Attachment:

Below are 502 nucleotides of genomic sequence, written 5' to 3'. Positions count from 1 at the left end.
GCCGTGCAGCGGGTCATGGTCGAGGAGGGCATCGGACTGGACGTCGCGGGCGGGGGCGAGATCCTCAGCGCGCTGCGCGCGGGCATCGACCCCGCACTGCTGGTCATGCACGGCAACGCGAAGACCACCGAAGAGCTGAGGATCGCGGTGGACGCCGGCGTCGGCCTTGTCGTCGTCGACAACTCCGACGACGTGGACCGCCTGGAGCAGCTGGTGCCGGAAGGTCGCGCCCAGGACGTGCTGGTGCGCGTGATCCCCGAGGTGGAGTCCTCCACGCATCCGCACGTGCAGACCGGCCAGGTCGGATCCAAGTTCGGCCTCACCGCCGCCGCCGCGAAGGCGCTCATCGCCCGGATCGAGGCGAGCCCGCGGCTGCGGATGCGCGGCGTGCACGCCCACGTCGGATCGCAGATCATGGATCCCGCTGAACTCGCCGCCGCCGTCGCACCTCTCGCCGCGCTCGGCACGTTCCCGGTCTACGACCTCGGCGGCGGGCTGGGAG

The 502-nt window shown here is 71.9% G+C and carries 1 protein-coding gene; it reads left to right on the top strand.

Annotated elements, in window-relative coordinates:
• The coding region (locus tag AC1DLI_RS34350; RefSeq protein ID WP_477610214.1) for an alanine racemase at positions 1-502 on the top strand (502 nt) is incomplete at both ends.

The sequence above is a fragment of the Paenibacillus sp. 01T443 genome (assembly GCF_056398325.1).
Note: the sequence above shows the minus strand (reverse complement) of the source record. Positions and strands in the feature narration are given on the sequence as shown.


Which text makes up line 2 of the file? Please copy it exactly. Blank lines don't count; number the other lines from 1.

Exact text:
GCCGTGCAGCGGGTCATGGTCGAGGAGGGCATCGGACTGGACGTCGCGGGCGGGGGCGAGATCCTCAGCGCGCTGCGCGCGGGCATCGACCCCGCACTGCTGGTCATGCACGGCAACGCGAAGACCACCGAAGAGCTGAGGATCGCGGTGGACGCCGGCGTCGGCCTTGTCGTCGTCGACAACTCCGACGACGTGGACCGCCTGGAGCAGCTGGTGCCGGAAGGTCGCGCCCAGGACGTGCTGGTGCGCGTGATCCCCGAGGTGGAGTCCTCCACGCATCCGCACGTGCAGACCGGCCAGGTCGGATCCAAGTTCGGCCTCACCGCCGCCGCCGCGAAGGCGCTCATCGCCCGGATCGAGGCGAGCCCGCGGCTGCGGATGCGCGGCGTGCACGCCCACGTCGGATCGCAGATCATGGATCCCGCTGAACTCGCCGCCGCCGTCGCACCTCTCGCCGCGCTCGGCACGTTCCCGGTCTACGACCTCGGCGGCGGGCTGGGAG